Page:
Tag Archives: Easy Jig

Teaser – Advanced 80% Receiver Jigs

Advanced 80% Receiver Jigs

There are many jigs to aid you in completing an 80% AR-15 (or AR-10/AR-308) receiver.  One of the better examples of this style used to be the Easy Jig by 80percentarms.com.  Then a step forward in jig technology became available from 5D tactical.  This system offered much less drilling, more convenient depth setting slots, more accurate positioning of the jig with respect to the receiver, a larger diameter, better supported end mill bit, less swapping of jig parts during the milling process and a “touch free” guide system.  All in all it was a significant step forward in 80% jig technology, and a similarly advanced Generation 2 of the Easy Jig became available not long afterwards.  As far as I know, these two are the state of the art in jigs at this instant in time (August 2017).


So which one is better?  Ask and you’ll likely get one of three answers:  5D tactical, Easy Jig Gen 2, or “If you do only AR-15s then 5D else Gen 2”, and in many cases, the person responding has only used one of them, so their answer is suspect.  I imagine that you can count the number of people who have used both on the thumbs of one hand, since neither one is inexpensive.  I got the 5D tactical because at that instant in time it was the only one available, but upon finding out about the Gen 2, I thought it might address a couple of things I didn’t like about the 5D jig, but they were not significant enough to justify getting yet another jig.  But it annoys me when people say one or the other is better unless they have actually used both of them.  So I contacted 80percentarms to see if they were interested in me doing a head to head comparison, and they agreed.  For full disclosure, they did offer a discount so I could afford the additional jig.


I’m a fan of the Tennessee Arms brass reinforced polymer receivers but to give the jigs a real test, I’ll get billet receivers in assorted colors from 80% arms.  This is because they are about the only place I found which has lowers (and uppers) in one of the colors I am trying to match and although the other colors are “universal”, I want all the test receivers to be as identical as practical to ensure the most accurate comparison.  I am quite competent mechanically and have done a few 80% AR receivers using a drill press jig, an Easy Jig Gen 1 and the 5D tactical jig, so can be considered quite familiar with the process.  Since the 5D bit will have been used on one polymer and one 7075 forged receiver previously, I will do a AR-308 receiver and an AR-15 billet receiver on the 80% Arms jig first, so the two bits will have approximately the same amount of use before starting the actual test.  Of course, it would have been better to get a new 5D bit for the test, but if I end up liking the 80% arms jig better it would be money “wasted” and even if I end up liking the 5D better, I object to paying $8 shipping on the bit.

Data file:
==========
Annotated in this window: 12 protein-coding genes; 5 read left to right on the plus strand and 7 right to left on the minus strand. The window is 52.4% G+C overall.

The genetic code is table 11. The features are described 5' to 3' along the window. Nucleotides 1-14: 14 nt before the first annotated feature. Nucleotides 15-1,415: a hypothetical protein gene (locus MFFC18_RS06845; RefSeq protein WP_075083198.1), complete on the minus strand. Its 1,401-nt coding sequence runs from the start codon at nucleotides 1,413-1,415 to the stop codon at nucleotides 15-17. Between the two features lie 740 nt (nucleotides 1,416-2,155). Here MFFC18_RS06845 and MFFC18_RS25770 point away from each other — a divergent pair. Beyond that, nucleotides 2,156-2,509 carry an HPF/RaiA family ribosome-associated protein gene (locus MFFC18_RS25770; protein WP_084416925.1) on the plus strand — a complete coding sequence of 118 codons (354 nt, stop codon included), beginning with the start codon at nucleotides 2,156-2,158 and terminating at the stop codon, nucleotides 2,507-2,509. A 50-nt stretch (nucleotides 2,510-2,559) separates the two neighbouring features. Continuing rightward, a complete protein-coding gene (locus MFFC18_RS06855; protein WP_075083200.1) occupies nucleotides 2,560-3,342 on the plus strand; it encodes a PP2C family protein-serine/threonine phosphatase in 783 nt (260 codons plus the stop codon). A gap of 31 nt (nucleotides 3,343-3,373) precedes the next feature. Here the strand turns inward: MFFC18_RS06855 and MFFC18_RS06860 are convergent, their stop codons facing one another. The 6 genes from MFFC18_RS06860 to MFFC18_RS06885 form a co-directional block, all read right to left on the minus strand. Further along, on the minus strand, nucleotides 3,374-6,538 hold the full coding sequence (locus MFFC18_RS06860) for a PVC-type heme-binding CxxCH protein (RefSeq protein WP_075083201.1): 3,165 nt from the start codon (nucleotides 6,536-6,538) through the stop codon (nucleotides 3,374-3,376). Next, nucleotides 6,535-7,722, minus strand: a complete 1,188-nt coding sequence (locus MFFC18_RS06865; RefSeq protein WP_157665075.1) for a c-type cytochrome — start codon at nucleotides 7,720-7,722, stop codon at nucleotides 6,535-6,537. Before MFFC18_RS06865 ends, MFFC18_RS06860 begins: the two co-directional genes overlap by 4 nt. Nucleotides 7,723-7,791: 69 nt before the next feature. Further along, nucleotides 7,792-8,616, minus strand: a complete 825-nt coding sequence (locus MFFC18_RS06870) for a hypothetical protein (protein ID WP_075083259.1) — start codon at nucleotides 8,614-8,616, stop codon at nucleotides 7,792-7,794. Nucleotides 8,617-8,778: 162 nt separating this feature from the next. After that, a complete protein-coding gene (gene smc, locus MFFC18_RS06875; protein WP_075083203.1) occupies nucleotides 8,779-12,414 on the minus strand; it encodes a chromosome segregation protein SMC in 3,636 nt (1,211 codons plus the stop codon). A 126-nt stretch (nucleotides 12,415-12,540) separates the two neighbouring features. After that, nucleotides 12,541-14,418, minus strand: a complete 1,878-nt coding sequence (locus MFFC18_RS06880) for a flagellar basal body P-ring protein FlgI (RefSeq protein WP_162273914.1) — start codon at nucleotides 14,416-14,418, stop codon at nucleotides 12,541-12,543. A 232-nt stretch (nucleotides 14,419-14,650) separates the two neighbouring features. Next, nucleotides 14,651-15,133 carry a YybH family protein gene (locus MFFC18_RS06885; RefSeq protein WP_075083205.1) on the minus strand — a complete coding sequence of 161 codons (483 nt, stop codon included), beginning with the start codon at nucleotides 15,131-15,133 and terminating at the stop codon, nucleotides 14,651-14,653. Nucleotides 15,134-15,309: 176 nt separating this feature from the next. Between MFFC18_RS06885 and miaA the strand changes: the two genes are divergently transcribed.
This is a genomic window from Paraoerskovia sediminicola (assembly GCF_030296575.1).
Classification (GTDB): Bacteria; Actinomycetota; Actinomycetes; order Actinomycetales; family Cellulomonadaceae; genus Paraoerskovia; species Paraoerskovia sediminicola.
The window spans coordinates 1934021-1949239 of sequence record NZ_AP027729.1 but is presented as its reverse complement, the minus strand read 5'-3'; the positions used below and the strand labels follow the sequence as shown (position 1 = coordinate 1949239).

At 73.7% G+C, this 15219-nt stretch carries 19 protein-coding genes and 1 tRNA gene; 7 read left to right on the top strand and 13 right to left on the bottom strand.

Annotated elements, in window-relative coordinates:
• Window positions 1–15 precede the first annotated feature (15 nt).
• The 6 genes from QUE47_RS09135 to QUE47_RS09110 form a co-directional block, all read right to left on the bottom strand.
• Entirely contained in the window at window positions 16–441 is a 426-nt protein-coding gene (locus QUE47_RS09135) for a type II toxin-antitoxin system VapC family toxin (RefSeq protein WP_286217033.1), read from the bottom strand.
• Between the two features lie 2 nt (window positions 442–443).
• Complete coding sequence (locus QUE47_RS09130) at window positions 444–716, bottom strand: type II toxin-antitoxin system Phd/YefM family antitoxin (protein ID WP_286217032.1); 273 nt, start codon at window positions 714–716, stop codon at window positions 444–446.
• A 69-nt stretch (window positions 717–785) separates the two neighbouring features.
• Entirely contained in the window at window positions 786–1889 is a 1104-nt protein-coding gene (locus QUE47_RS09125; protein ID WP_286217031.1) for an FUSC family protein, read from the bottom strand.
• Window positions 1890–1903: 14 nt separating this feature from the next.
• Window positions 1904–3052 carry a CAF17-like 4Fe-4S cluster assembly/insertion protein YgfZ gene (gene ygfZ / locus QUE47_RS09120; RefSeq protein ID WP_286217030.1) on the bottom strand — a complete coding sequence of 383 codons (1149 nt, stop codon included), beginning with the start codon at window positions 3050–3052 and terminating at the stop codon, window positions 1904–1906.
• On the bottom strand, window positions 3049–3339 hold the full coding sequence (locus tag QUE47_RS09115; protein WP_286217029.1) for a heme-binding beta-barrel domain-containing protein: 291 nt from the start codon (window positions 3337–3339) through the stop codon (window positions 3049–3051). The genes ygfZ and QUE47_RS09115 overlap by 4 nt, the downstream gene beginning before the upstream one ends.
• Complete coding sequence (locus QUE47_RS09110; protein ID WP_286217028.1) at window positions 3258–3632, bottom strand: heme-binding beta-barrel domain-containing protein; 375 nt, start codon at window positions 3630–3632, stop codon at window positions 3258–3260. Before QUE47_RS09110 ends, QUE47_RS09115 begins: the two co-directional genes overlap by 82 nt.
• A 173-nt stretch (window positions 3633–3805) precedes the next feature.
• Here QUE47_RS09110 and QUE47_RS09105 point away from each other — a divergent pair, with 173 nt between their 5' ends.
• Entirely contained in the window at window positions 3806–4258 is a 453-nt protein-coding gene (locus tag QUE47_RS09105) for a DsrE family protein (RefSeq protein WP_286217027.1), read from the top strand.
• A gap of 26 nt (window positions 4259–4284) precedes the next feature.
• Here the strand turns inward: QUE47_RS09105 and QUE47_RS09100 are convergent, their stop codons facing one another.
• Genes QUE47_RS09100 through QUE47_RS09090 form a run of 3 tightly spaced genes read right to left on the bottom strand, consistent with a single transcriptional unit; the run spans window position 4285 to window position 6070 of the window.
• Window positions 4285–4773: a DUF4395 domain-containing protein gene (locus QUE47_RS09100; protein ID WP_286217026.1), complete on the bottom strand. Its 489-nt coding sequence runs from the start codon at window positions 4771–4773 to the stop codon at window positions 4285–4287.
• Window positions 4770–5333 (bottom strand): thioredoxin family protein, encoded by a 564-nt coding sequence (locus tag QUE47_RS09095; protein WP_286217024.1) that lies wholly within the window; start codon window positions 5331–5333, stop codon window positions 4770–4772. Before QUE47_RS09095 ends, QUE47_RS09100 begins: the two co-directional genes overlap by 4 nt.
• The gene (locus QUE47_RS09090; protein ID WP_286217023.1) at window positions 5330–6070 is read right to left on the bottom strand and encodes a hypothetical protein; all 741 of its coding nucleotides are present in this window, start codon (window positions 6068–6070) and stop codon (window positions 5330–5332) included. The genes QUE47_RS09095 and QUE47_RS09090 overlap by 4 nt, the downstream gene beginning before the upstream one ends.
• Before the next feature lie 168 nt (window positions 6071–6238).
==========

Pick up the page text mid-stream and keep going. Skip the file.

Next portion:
The actual test will be a billet receiver in the 5D jig immediately followed by one in the 80% Arms jig.  As a final step, I have a friend who wants an AR in that non-standard color, and has not only never done an 80% before, but is completely unpracticed with anything mechanical, so I’ll have her use the “better” (in my opinion) jig to see how “idiot proof” it is.  I won’t be doing an AR-308 receiver in the 5D jig for comparison because that jig can’t do it without a fairly expensive conversion kit.  Plus, it’ll be quite a while, if ever, before I’m ready to do anything with one AR-308 receiver and don’t have any idea what I would use a second one for.  For that matter, I don’t really have any use for any more AR-15 receivers at this point in time, but this it is an excuse to get them as backups for my polymer ones in case the people who claim they “don’t hold up” aren’t wrong.


We use the Dewalt DWP611 trim router, as in my opinion (as well as many others); it is the best router for this task.



To Be Continued


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Build your own firearm?

The big thing these days seems to be building your own firearm.  Can you do this?

Yes (most places in the U.S.), and its not particularly hard.  But there are some caveats.  Here are links to my series on this, using the AR-15 as an example.


Part 1 (Laws):  http://www.theprepperjournal.com/2017/04/04/building-your-own-firearms-part-1-the-laws

Part 2 (Methods):  http://www.theprepperjournal.com/2017/04/10/building-your-own-firearms-part-2-the-methods/

Part 3 (Lower parts):  http://www.theprepperjournal.com/2017/04/27/building-firearm-part-3-ar-15-lower-parts/

Part 4 (Upper parts):  http://www.theprepperjournal.com/2017/05/08/building-firearm-part-4-ar-15-upper-parts/

Part 5 (“Manufacturing” the receiver):  http://www.theprepperjournal.com/2017/07/25/building-firearm-part-5-manufacturing-ar-15-receiver/

Part 6 (Assembly  and Results):  http://www.theprepperjournal.com/2017/07/31/building-firearm-part-6-assembling-testing-ar-15/


My recommendation for your first build was to get a complete upper pre-built.  I have written another article on how to build an upper for “advanced” builders:




I’ve given up consideration of the Ghost Gunner CNC mill; it’s a wonderful fantasy, but I just can’t justify the cost, and from what I can tell, it messes up a receiver now and again.  I may still someday try out the molded receivers from ar15mold.com, but probably not any time soon.

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